·           Officers were reviewing all assurance information across the Council, how this flowed into the Committee and other reporting bodies, and how assurance was analysed; and this report provided the results of this exercise. 

    ·           The four lines of assurance defence were detailed in the agenda pack (page 256).

    ·           The Council had numerous key performance indicators (KPIs) to ensure control of processes.

    ·           Across 46 financial processes, only six had no active monitoring which represented a good position, and financial exposure was very small.  These gaps would be mitigated for next year’s report through Line 1 and 2 controls, and as improved technology enabled the position to become safer in future.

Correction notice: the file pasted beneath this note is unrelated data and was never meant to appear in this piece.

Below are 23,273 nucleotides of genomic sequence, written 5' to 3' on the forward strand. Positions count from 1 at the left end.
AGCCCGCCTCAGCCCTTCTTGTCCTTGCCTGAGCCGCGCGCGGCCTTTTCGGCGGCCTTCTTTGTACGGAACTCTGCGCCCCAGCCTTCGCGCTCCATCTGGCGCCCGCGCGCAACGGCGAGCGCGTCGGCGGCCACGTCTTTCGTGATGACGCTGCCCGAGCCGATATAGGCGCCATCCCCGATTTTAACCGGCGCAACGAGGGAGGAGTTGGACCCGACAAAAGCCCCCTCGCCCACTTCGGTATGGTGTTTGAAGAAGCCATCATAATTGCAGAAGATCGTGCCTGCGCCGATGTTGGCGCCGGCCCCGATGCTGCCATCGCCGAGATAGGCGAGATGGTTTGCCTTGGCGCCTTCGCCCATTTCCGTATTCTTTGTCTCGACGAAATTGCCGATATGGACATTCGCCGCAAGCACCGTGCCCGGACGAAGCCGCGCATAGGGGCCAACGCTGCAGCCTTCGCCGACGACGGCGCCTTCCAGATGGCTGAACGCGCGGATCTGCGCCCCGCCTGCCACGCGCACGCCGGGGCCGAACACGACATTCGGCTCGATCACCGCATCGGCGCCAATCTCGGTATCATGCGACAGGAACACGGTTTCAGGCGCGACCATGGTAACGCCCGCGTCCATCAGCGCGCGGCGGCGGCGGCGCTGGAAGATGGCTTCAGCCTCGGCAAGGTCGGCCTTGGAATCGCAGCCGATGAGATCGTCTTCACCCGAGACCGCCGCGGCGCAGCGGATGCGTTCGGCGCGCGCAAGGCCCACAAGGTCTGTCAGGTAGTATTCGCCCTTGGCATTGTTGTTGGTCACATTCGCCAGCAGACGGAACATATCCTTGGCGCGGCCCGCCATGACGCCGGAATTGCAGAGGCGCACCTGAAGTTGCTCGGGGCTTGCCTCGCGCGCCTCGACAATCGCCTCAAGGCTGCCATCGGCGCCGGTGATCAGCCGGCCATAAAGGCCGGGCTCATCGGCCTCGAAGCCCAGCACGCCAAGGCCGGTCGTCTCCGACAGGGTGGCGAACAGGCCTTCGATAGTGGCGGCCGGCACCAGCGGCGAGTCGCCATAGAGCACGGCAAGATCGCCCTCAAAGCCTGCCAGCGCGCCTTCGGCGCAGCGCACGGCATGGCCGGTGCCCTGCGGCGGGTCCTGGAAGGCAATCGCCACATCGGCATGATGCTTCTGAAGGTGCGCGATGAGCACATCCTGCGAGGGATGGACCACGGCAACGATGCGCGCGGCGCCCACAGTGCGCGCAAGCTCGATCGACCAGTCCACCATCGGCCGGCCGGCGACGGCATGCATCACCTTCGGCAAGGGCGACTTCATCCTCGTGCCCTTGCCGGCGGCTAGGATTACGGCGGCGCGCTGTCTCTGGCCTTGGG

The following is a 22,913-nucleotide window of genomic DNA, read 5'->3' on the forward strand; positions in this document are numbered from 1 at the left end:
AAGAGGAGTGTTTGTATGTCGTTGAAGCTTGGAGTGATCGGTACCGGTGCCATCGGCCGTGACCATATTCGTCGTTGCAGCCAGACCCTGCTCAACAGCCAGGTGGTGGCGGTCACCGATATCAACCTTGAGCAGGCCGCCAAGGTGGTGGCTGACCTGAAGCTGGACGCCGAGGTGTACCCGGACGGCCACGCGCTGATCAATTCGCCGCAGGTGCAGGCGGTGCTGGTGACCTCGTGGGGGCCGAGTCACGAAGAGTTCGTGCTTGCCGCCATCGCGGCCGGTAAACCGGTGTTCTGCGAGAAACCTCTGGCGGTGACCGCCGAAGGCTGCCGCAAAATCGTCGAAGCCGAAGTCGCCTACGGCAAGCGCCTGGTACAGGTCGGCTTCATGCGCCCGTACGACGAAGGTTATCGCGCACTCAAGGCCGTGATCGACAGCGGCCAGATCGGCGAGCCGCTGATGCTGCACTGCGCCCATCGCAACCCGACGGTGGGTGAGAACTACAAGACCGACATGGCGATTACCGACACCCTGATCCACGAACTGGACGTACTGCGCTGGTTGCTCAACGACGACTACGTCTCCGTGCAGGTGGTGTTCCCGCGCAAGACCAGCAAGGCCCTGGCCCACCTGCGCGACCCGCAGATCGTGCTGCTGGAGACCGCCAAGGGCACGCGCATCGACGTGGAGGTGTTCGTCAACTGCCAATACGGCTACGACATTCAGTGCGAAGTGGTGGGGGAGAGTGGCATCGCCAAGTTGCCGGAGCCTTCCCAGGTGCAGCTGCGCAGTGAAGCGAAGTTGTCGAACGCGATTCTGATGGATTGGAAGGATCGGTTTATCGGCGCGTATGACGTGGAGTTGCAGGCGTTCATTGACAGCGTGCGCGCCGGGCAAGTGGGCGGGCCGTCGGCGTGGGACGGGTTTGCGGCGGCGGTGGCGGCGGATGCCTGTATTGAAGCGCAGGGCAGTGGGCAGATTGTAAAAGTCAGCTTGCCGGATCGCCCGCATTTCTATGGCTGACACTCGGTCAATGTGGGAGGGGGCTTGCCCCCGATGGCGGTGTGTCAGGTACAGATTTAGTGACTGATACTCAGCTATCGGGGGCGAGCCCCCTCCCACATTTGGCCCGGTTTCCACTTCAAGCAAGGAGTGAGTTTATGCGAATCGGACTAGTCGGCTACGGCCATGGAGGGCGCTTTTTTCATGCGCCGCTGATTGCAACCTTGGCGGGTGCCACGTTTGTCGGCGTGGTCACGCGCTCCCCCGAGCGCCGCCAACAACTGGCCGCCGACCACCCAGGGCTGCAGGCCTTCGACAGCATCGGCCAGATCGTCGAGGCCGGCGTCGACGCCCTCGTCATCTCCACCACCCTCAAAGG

·           Officers would present this report on an annual basis in future years to inform future audit and assurance.

    ·           Lambeth had slightly different nuances from other local authorities, although the report was largely similar to what other authorities did and represented best practice.

    ·           The Chair noted that Mazars were in attendance, and in turn noted that the Statement of Accounts had been signed off.

     

    RESOLVED:

    1.         Members should note and consider the outcome of the assurance mapping exercise as the basis for informing the internal audit programme for 2020/21.